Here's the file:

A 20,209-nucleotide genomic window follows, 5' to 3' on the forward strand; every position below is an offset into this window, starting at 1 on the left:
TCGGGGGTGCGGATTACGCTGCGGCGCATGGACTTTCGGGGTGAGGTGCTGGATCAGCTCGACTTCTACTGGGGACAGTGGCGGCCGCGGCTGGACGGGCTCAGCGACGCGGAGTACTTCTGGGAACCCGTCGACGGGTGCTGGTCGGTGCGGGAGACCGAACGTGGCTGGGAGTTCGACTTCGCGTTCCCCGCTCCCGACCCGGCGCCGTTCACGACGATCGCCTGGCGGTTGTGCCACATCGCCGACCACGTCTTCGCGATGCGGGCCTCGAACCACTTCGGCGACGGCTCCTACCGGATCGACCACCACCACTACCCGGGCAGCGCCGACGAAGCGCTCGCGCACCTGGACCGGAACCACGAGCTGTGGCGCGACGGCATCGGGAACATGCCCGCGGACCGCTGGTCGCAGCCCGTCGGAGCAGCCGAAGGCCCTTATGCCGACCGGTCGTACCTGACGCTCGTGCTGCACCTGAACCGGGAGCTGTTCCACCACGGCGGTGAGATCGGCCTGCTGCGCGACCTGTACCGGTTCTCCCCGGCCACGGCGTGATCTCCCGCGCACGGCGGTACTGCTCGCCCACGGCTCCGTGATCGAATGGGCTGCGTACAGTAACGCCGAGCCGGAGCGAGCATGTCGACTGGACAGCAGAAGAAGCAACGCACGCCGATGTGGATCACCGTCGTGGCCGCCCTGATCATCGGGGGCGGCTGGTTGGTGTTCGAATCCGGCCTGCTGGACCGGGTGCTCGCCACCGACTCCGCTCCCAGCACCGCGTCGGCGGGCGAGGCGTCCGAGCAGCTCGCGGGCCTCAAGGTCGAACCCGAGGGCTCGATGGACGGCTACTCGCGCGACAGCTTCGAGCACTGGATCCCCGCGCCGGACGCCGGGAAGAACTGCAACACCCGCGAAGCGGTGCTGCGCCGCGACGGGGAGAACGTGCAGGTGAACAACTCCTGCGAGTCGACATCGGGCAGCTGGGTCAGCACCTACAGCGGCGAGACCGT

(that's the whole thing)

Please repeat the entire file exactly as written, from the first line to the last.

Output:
A 20,209-nucleotide genomic window follows, 5' to 3' on the forward strand; every position below is an offset into this window, starting at 1 on the left:
TCGGGGGTGCGGATTACGCTGCGGCGCATGGACTTTCGGGGTGAGGTGCTGGATCAGCTCGACTTCTACTGGGGACAGTGGCGGCCGCGGCTGGACGGGCTCAGCGACGCGGAGTACTTCTGGGAACCCGTCGACGGGTGCTGGTCGGTGCGGGAGACCGAACGTGGCTGGGAGTTCGACTTCGCGTTCCCCGCTCCCGACCCGGCGCCGTTCACGACGATCGCCTGGCGGTTGTGCCACATCGCCGACCACGTCTTCGCGATGCGGGCCTCGAACCACTTCGGCGACGGCTCCTACCGGATCGACCACCACCACTACCCGGGCAGCGCCGACGAAGCGCTCGCGCACCTGGACCGGAACCACGAGCTGTGGCGCGACGGCATCGGGAACATGCCCGCGGACCGCTGGTCGCAGCCCGTCGGAGCAGCCGAAGGCCCTTATGCCGACCGGTCGTACCTGACGCTCGTGCTGCACCTGAACCGGGAGCTGTTCCACCACGGCGGTGAGATCGGCCTGCTGCGCGACCTGTACCGGTTCTCCCCGGCCACGGCGTGATCTCCCGCGCACGGCGGTACTGCTCGCCCACGGCTCCGTGATCGAATGGGCTGCGTACAGTAACGCCGAGCCGGAGCGAGCATGTCGACTGGACAGCAGAAGAAGCAACGCACGCCGATGTGGATCACCGTCGTGGCCGCCCTGATCATCGGGGGCGGCTGGTTGGTGTTCGAATCCGGCCTGCTGGACCGGGTGCTCGCCACCGACTCCGCTCCCAGCACCGCGTCGGCGGGCGAGGCGTCCGAGCAGCTCGCGGGCCTCAAGGTCGAACCCGAGGGCTCGATGGACGGCTACTCGCGCGACAGCTTCGAGCACTGGATCCCCGCGCCGGACGCCGGGAAGAACTGCAACACCCGCGAAGCGGTGCTGCGCCGCGACGGGGAGAACGTGCAGGTGAACAACTCCTGCGAGTCGACATCGGGCAGCTGGGTCAGCACCTACAGCGGCGAGACCGT